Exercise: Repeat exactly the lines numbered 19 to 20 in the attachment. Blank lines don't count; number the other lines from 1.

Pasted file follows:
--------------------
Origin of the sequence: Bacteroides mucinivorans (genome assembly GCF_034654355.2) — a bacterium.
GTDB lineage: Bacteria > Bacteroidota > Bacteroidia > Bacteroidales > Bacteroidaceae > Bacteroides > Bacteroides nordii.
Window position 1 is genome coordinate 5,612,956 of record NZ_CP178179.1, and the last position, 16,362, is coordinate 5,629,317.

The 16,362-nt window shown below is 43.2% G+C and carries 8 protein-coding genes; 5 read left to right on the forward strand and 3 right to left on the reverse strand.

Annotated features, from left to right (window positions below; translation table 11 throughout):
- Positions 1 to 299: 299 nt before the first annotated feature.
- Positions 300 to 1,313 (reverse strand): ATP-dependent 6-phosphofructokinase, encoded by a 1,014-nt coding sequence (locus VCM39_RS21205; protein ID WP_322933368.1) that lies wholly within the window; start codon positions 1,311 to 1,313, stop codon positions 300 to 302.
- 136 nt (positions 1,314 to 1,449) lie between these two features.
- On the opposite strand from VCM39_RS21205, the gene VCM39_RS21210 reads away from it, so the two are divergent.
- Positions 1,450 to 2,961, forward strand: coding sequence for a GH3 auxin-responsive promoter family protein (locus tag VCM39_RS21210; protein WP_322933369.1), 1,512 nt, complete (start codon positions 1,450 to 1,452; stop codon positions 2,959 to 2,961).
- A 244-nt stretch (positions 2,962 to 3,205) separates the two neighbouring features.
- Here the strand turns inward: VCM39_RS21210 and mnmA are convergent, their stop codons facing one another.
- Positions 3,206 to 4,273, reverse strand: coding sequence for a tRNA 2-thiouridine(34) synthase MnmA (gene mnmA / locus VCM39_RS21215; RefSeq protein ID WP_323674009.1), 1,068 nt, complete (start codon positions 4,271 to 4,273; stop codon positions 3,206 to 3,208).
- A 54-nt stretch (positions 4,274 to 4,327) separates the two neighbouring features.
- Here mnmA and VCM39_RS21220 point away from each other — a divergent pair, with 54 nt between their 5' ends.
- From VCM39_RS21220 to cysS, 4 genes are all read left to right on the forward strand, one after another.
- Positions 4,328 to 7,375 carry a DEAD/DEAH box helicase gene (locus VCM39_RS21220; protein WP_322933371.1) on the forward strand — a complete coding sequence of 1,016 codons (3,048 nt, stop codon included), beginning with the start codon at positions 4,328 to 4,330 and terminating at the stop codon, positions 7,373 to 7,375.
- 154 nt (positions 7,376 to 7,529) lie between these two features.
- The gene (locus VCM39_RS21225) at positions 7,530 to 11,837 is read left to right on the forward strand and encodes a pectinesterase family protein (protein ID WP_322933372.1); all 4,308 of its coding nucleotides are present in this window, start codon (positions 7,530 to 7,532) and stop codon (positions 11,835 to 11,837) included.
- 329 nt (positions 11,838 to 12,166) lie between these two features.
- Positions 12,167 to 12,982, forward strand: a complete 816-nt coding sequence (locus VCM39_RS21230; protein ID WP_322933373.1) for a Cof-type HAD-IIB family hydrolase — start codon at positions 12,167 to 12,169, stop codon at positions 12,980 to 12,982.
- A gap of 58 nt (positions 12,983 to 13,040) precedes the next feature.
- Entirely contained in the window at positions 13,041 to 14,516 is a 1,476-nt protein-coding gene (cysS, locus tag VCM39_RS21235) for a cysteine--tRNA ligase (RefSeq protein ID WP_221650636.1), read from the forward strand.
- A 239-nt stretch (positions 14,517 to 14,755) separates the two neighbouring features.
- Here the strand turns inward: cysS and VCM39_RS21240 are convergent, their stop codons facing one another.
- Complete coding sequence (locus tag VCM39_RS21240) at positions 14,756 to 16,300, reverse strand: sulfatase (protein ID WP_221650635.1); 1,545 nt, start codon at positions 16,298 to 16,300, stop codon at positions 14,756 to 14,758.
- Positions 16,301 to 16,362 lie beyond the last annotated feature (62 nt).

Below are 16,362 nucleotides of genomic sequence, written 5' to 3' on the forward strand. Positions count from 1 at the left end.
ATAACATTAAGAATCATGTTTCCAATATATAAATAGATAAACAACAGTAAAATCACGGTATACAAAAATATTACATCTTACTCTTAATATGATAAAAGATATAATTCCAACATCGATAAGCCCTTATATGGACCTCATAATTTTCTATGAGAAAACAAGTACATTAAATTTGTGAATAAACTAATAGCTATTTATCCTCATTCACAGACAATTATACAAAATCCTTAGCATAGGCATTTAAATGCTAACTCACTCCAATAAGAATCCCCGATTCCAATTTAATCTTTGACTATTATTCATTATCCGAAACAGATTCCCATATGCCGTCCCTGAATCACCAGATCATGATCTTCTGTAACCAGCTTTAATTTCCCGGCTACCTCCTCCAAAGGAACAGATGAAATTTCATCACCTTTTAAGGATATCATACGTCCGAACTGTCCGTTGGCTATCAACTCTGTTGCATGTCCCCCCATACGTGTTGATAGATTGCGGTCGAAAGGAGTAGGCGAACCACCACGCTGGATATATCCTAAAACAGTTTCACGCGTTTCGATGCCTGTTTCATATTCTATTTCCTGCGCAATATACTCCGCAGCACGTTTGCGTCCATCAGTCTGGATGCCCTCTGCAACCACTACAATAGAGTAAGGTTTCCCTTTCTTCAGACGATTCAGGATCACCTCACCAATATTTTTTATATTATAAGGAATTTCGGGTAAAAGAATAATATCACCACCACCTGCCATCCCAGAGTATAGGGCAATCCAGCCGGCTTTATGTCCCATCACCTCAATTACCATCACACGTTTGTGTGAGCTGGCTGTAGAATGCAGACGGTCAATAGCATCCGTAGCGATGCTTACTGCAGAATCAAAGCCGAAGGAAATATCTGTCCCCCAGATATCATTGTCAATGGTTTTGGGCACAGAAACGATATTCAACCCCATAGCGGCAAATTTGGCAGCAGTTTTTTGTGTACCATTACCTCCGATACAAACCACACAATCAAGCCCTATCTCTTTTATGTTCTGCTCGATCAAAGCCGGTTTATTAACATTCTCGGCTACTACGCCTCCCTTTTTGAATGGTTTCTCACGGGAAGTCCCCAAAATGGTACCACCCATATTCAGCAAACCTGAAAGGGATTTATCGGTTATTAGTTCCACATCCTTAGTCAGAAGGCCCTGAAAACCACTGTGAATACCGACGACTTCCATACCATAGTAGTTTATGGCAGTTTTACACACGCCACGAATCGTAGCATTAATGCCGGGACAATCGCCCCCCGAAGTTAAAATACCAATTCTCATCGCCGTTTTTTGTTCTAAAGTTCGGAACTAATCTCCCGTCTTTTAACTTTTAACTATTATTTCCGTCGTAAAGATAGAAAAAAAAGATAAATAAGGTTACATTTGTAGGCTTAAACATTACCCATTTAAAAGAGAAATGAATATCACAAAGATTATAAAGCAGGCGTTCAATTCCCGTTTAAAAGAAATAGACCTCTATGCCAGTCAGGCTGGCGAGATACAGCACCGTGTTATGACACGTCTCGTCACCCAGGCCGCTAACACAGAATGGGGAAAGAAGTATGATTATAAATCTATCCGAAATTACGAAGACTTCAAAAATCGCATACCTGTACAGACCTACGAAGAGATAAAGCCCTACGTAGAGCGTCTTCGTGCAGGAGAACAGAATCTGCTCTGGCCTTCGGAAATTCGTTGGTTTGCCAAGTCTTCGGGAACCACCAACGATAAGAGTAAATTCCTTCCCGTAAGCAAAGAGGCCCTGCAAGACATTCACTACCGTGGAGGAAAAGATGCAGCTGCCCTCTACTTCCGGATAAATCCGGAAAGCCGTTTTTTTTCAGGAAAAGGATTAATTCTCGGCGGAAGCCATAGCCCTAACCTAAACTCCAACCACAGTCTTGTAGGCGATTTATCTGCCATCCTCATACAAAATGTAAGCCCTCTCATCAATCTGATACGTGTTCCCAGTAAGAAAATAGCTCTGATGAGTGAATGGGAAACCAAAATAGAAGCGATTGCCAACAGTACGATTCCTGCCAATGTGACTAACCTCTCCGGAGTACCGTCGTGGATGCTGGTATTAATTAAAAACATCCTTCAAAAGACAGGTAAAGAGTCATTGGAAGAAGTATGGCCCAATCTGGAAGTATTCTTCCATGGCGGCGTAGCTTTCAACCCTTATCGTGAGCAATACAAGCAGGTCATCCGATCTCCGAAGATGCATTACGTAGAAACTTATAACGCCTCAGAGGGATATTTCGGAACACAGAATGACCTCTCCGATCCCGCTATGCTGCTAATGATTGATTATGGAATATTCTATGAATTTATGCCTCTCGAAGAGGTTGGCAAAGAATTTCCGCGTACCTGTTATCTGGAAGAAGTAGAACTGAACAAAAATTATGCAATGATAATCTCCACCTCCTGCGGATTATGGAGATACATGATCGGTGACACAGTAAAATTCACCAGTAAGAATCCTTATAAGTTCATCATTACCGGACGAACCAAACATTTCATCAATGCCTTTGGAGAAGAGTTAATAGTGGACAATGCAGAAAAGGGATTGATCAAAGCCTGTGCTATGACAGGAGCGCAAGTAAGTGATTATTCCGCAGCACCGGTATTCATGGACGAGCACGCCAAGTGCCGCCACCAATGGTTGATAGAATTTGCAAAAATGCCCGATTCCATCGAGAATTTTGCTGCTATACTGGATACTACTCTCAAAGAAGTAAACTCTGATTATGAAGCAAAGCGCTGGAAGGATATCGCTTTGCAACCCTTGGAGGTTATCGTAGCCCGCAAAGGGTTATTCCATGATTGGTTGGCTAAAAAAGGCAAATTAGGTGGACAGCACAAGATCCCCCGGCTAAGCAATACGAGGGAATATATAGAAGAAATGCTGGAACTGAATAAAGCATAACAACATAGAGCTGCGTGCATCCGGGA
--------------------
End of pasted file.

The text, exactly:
- The gene (locus VCM39_RS21225) at positions 7,530 to 11,837 is read left to right on the forward strand and encodes a pectinesterase family protein (protein ID WP_322933372.1); all 4,308 of its coding nucleotides are present in this window, start codon (positions 7,530 to 7,532) and stop codon (positions 11,835 to 11,837) included.
- 329 nt (positions 11,838 to 12,166) lie between these two features.